Dave and I both believe that living aboard a boat shouldn’t be a case of “don’t do that, it uses electricity!”
Neither one of us wants to be the amp ogre, always saying what we can or can’t do — and neither one of us wants to be limited, either. This is where we live, after all.
Our philosophy with Que Tal and now with Barefoot Gal is to set the boat up so that while we may not live lavishly, we aren’t grumbling about not having power for something that’s important to either one of us.
So how do we do it? It’s basically four steps:
First, we decide what our priorities are. What do we care about having enough power for, and what are we willing to live without? “No amp-ogre” doesn’t mean that we can have everything, it just means that we jointly decide what’s important to us and then set things up so that we can have those things.
- We want enough light to see by. No head lamps for walking around inside the boat, cooking or reading.
- We want light in the cockpit — low light for just sitting out, brighter light for dinner and brighter still for projects that extend into the evening.
- We want to use our laptop and tablet whenever we want — not for just a limited time per day. If we need to print something, we want to be able to.
- We want to be able to play music (MP3 player to the stereo system) and run fans.
- Recharge cordless tools.
- Refrigeration. Watermaker.
I think that the fact that we decide jointly what we want is what makes us feel that there’s no amp-ogre. We respect what we each want and try to ensure that we can both have what’s important to us.
For example, Dave doesn’t use a computer nearly as much as I do, but he’s willing to create a system that meets my needs. And while I may occasionally enjoy popcorn, I wouldn’t necessarily plan to have a popper on board . . . but it’s one of Dave’s favorite snacks.
We both agree that we don’t have to watch movies on the boat or have an electric coffee maker and we don’t include them in our power budget.
Second, we reduce the power required as much as is feasible for the things we do want. There are three main things we’ve done:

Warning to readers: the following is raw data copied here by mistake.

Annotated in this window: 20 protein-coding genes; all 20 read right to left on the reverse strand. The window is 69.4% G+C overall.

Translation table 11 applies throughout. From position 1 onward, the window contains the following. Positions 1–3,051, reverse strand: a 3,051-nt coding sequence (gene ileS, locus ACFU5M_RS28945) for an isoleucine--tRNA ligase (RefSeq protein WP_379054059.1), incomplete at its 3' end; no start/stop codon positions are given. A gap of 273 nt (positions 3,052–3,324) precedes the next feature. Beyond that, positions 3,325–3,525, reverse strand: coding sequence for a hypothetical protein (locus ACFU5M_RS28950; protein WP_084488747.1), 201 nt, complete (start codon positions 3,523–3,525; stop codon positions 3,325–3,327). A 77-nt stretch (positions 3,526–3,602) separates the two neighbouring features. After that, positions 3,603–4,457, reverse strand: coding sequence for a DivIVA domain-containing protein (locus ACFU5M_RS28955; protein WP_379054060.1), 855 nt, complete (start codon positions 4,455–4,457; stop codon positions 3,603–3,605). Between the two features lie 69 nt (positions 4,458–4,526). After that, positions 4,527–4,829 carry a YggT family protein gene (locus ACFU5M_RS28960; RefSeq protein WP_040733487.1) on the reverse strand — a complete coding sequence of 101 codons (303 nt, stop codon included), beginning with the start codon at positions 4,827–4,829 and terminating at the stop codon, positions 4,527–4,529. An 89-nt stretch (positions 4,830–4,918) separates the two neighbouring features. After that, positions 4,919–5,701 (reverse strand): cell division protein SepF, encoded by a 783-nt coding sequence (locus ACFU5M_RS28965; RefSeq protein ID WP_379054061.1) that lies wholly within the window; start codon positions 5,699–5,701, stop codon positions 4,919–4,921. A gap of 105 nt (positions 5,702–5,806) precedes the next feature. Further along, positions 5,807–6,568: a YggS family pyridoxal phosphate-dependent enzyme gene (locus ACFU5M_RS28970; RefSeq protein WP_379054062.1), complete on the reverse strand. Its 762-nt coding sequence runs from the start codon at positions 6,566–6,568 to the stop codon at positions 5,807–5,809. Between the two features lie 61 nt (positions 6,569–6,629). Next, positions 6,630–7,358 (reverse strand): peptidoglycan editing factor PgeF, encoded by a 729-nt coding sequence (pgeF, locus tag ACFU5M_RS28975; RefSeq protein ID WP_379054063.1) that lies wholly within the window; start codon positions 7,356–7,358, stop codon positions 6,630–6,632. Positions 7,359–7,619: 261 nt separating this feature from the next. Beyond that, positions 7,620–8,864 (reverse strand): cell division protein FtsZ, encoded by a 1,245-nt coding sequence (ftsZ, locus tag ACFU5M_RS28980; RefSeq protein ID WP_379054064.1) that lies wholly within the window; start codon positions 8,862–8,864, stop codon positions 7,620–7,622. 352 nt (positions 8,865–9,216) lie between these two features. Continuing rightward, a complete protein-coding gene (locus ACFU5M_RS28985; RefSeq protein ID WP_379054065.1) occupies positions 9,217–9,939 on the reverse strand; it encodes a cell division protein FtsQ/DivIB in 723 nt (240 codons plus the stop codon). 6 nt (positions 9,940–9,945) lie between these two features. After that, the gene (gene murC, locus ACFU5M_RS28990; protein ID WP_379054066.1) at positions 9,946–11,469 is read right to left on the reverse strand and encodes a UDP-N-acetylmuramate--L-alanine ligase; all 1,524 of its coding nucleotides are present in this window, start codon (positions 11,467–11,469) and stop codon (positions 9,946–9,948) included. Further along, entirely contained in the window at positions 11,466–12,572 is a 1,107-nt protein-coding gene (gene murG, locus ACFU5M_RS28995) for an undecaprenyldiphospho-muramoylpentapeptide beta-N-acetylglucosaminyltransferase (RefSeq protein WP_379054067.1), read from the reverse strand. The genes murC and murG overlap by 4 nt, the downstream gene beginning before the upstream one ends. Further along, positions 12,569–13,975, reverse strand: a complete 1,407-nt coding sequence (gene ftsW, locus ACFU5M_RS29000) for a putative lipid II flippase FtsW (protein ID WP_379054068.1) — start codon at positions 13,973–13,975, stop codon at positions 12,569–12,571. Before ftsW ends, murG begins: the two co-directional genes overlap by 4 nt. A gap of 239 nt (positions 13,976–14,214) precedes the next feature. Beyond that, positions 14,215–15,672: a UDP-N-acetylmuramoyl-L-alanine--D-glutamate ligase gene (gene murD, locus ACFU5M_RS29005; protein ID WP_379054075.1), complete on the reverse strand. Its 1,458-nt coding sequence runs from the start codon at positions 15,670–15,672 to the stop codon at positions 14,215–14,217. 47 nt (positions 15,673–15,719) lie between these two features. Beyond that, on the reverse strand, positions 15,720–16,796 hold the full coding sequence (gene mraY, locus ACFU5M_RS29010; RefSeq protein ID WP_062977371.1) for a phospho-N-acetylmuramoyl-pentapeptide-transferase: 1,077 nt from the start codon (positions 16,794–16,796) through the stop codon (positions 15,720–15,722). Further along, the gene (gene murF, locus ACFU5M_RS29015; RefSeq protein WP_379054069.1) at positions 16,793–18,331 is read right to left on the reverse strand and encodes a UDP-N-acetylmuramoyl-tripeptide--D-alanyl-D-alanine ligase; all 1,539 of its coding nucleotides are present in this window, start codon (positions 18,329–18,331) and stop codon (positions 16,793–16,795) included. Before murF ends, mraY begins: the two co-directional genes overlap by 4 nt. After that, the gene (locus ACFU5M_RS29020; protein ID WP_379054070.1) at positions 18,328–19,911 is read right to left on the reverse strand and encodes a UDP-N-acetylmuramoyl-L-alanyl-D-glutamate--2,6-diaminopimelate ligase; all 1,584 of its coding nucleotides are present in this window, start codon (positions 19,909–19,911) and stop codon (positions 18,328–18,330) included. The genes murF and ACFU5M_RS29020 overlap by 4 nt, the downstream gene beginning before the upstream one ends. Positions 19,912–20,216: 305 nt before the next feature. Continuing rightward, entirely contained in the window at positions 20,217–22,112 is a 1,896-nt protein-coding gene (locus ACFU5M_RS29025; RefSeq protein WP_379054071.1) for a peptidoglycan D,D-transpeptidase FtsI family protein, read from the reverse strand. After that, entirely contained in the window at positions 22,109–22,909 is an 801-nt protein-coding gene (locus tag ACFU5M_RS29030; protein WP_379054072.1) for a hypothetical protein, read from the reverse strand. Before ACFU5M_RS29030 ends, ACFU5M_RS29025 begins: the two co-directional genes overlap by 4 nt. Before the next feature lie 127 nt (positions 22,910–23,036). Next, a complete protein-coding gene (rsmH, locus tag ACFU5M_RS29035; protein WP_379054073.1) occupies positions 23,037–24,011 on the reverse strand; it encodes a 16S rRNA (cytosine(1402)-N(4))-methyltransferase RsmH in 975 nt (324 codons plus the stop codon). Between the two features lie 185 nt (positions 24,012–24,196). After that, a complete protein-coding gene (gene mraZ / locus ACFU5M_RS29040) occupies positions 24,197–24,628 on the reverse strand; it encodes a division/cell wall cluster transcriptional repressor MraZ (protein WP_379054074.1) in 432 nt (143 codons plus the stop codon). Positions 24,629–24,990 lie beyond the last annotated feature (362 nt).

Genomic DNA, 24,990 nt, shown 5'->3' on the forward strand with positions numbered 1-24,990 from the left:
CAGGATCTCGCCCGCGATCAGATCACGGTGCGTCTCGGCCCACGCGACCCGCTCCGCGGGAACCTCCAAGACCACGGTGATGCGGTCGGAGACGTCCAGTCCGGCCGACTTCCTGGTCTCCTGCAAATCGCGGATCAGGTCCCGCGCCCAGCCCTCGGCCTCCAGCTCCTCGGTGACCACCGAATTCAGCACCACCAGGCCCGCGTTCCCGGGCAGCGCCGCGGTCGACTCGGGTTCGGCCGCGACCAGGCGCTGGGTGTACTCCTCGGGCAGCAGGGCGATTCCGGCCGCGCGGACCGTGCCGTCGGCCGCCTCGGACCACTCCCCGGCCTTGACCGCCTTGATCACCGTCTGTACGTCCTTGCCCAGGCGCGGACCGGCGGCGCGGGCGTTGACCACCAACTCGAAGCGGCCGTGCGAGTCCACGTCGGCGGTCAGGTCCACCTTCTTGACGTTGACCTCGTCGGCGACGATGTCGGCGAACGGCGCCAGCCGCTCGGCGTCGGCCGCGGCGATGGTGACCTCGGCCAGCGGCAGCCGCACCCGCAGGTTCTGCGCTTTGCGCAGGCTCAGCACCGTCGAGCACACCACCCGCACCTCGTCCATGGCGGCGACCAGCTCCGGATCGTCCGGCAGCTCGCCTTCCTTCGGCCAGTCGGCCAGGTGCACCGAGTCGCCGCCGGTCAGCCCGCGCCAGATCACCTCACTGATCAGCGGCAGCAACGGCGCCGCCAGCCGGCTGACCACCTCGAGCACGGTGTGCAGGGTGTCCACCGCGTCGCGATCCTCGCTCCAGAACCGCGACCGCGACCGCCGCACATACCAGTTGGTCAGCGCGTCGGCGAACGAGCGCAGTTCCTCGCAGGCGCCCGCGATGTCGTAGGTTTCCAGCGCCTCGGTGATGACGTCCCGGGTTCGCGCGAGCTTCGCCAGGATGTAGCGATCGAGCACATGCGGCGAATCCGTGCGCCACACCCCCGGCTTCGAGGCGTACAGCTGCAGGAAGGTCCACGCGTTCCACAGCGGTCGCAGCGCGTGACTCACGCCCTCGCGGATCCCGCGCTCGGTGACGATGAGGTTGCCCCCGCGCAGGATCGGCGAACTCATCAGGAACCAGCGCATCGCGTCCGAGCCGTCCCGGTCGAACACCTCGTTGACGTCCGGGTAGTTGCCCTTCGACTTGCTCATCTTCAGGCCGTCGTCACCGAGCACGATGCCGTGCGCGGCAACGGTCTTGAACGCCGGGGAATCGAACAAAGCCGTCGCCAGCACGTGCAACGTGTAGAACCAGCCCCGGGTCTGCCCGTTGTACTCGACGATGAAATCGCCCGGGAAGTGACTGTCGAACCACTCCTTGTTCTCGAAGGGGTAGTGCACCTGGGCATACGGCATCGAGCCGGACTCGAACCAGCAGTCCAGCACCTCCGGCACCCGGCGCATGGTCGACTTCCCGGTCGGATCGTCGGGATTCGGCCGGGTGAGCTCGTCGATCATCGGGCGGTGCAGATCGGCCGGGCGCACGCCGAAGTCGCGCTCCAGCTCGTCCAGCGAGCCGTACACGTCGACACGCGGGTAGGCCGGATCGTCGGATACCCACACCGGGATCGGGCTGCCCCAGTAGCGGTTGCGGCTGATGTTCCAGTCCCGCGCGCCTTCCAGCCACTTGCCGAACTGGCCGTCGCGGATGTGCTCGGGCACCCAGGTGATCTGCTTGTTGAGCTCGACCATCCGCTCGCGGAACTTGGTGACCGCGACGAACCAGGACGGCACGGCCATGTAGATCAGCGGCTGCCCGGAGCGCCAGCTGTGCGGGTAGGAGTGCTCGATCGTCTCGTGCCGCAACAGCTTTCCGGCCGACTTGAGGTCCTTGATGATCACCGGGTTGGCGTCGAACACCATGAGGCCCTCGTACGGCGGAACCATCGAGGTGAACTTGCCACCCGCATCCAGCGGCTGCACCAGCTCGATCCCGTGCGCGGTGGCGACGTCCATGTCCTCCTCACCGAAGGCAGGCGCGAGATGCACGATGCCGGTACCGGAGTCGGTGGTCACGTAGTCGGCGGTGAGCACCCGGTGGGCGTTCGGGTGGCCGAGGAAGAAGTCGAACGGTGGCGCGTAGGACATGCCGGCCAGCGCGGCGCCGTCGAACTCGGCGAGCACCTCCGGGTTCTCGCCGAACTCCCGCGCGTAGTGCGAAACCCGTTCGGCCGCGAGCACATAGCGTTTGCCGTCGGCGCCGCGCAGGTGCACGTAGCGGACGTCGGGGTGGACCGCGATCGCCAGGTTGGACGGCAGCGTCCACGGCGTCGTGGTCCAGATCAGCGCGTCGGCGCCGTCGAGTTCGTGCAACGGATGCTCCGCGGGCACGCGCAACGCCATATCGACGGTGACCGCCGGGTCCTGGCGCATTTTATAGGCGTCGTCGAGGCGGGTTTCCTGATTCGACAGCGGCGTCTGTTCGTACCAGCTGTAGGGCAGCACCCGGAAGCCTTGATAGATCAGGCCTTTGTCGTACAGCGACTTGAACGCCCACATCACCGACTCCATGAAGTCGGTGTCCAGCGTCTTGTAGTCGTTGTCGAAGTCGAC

- We look for low-draw options where ever we can. Replacing incandescent light bulbs with LEDs from Cruising Solutions (TBG sponsor) has been huge. But “wherever we can” also means that when a low draw alternative just isn’t satisfactory, we don’t use it. Case in point: I tried using a tablet as my primary computer because it took a lot less power than a laptop. The small screen, small file storage and limited USB connectivity drove me nuts when I was trying to write articles or Google information for a project. Not worth the amp savings and I returned to the laptop.
- We use solar lights for much of our “outdoor” lighting. Many of the solar yard lights aren’t really bright enough for our purposes and we’ve learned to opt for the higher quality lights that are now being made (yeah, we’ve tried the cheaper alternatives). A Solar Kandle Rail Light lights the steps where we land the dinghy — it also gives just the right amount of light for sitting in the cockpit — and we use Luci lights for a dinghy light and a bright cockpit light.
- We turn lights and others things off when not in use. We believe in using what we want, but also don’t want to waste power. Most of our electronics stop drawing power when fully charged, but not all do. I unplug our MP3 player and the little device that makes it play via the radio when not in use — both are older and draw power whenever plugged in. Inverters are also turned off when not in use.
- Barefoot Gal has a well-insulated 12-volt refrigerator. It’s on the small side and we do what we can to help it run efficiently.
Third, we have ample charging — and from multiple sources. We monitor our power generation and consumption so that we know our exact battery status at any time. We have a large solar panel with an efficient charge regulator (read more about our solar power here), a Honda generator and a 75-amp shore charger (if you have a generator, you need to have a reasonably large shore charger to take advantage of the power produced). And of course, the alternator on the engine.
Finally, we take care of our batteries. We use lead-acid golf cart batteries — and our battery monitor ensures that we never discharge them too deeply. They’re in a fairly inaccessible location for checking and adding water, so we took a day and added a battery watering system — now it takes about 2 minutes to do every two weeks and the fluid level never drops to damaging levels. Well-maintained batteries hold their charge better, enabling us to get more power out of them.
The combination of using as many low-draw options as are reasonable and having plenty of charging capability means that we can power the things we want to pretty much as much as we want to. No, we can’t have every electrical luxury . . . but that’s our choice. And there are no amp-ogres!